Valiant efforts recalled from Korean conflict
On a sunny morning in October last year, retired army officer Lyu Pin reunited with his regiment's honor flag in Tian'anmen Square in Beijing.
It was nearly 69 years since Lyu saw his young soldiers thwart numerous attempts by better-armed troops from the United States Army to take a strategically important hill on the southern banks of the Han River during the War to Resist US Aggression and Aid Korea (1950-53).
The wording on the red honor flag states that The Regiment of Mount Baegun, a peak on the Korean Peninsula also known as Baegunsan, serves as a reminder of the fierce battles fought by brave warriors commanded by the then-26-year-old Lyu during the conflict.
On Oct 1 last year, the flag, along with 99 others from the Chinese military, was displayed by troops on armored vehicles passing along Chang'an Avenue in central Beijing during a grand parade to mark the 70th anniversary of the founding of the People's Republic of China.
Lyu, 95 at the time, was invited to the parade, which he watched from an open-top bus with other war heroes and the offspring of founders of New China.
Tens of thousands of people attending the celebration, which took place on National Day, stood as Lyu and his comrades appeared. They applauded and cheered to show their respect to the elderly heroes.
Lyu wept as he saw the cheering crowd and the Tian'anmen Rostrum.
The veteran, who lives in Shenyang, capital of Liaoning province, said:"History remembers the Battle of Mount Baegun. The motherland and the people will never forget those who sacrificed their lives to safeguard the nation."
In October 1950, Lyu's unit, the 447th Regiment of the 149th Infantry Division, and other forces of the Chinese People's Volunteer Army entered the Democratic People's Republic of Korea to join the War to Resist US Aggression and Aid Korea.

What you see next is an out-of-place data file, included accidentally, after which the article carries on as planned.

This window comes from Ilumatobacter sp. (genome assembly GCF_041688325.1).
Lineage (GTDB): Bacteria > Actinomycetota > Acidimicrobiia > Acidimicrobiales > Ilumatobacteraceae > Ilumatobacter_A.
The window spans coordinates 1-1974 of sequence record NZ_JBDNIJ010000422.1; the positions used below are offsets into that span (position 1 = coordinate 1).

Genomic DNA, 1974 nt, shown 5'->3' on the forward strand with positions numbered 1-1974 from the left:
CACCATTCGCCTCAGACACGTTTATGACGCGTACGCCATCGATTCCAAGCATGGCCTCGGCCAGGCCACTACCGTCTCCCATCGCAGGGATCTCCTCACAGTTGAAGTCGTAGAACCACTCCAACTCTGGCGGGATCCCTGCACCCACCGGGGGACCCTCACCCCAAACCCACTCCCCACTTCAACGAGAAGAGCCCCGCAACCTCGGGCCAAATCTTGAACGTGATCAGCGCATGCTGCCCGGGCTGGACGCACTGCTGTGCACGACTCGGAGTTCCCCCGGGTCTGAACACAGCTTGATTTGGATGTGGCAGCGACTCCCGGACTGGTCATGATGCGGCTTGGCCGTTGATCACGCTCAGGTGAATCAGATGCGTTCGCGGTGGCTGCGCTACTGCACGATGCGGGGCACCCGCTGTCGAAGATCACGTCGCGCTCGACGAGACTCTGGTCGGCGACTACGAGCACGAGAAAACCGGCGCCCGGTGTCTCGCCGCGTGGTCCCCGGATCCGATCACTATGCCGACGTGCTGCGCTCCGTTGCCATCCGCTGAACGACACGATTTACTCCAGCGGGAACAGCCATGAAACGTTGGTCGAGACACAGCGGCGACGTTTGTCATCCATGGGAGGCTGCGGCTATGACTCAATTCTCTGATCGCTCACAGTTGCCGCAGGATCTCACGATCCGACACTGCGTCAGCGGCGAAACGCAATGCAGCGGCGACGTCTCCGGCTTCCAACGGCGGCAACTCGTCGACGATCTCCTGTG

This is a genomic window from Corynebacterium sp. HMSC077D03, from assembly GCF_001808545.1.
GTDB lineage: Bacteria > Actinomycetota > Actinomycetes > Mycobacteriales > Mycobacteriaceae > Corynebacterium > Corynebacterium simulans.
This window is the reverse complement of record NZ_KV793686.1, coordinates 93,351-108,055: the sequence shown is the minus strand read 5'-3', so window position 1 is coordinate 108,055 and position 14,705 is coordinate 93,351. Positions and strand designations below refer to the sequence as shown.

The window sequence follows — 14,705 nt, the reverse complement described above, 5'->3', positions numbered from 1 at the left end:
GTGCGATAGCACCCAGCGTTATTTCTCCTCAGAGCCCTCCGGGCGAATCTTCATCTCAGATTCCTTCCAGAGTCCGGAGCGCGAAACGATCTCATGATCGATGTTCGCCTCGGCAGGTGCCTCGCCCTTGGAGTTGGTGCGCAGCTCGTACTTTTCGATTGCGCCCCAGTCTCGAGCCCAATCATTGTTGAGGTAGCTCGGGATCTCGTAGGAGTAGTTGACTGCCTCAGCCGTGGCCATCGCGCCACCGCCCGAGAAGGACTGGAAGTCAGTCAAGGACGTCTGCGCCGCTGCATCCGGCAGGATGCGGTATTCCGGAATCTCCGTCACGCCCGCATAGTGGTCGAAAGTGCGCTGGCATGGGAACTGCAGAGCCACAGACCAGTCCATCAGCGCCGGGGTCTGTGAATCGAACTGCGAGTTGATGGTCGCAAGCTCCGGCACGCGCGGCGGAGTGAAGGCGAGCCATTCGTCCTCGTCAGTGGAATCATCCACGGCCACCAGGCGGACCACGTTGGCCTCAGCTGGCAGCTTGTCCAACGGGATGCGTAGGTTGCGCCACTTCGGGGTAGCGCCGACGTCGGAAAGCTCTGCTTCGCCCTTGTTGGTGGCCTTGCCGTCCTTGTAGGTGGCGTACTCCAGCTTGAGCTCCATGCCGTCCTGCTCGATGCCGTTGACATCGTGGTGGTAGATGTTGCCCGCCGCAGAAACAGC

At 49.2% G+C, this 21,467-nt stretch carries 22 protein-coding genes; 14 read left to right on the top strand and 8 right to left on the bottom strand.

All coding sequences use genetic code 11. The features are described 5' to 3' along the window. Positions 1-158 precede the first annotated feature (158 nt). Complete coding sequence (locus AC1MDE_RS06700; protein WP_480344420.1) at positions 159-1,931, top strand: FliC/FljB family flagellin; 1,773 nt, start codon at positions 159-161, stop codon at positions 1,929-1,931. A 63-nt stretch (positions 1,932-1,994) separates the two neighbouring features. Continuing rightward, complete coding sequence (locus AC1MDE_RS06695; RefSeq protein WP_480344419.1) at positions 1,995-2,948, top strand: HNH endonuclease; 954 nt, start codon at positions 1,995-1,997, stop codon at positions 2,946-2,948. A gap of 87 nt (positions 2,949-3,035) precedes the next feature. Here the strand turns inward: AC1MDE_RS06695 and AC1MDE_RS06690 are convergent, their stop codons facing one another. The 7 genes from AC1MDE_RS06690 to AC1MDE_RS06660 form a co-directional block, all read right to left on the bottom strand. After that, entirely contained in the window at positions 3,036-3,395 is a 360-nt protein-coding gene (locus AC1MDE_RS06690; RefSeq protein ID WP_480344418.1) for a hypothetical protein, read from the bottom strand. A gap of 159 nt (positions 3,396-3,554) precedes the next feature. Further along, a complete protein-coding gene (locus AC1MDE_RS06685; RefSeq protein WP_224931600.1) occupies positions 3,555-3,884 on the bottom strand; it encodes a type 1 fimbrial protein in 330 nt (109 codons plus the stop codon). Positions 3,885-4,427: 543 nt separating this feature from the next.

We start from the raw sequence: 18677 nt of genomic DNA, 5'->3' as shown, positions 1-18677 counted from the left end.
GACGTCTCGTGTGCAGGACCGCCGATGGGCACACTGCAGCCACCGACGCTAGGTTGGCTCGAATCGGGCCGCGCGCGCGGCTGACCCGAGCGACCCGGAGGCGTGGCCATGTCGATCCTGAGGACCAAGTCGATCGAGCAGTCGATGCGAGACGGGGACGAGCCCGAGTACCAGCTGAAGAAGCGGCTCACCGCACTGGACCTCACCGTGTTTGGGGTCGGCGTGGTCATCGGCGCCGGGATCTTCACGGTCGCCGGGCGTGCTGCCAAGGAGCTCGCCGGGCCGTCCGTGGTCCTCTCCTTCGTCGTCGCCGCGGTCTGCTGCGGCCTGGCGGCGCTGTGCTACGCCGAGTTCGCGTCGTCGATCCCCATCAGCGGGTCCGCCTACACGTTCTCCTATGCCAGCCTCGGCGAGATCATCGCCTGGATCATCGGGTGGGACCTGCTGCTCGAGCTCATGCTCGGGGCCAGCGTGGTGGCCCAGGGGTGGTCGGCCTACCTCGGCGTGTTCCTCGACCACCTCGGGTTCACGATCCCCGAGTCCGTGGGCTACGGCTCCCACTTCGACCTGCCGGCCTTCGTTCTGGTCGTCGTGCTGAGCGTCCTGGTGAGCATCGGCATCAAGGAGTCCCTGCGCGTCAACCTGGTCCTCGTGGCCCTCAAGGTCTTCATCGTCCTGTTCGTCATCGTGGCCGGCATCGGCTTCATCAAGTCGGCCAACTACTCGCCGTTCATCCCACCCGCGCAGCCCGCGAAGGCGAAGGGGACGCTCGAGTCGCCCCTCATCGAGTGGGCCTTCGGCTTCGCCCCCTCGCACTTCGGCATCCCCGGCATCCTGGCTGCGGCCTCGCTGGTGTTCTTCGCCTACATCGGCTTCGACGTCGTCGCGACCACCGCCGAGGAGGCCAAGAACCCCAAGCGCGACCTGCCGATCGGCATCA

In late January the following year, the regiment, in which Lyu served as a deputy political commissar, was ordered to hold Mount Baegun against opposing forces, mostly from the US Army's 3rd and 25th infantry divisions, which had strong air and artillery support.
"We were determined and ready to sacrifice our lives to defend our positions," Lyu said. "The enemy wanted to defeat us by frenziedly attacking our positions with countless bombs dropped from aircraft and with artillery, including napalm bombs. Enemy troops and tanks charged us many times each day."
Casualties in Lyu's unit soared as bloody fighting continued on several fronts.
Troops, platoon leaders and company commanders died. Positions were sometimes lost because nearly all the troops holding them had been killed.
However, Lyu said reinforcements soon arrived to repulse the enemy and regain territory. "I was with the commander of the 149th Infantry Division and often heard him ordering front-line officers: 'Take it back! Take it back! Take it back'," he said.
The intensity of some battles was "beyond imagination", he said.
"Nearly all the officers and troops in one of our companies died after holding their positions for five days and nights. After withstanding desperate enemy strikes for five days, only four out of the company's 100-plus members survived－one officer and three soldiers. They fulfilled their promise to keep the positions."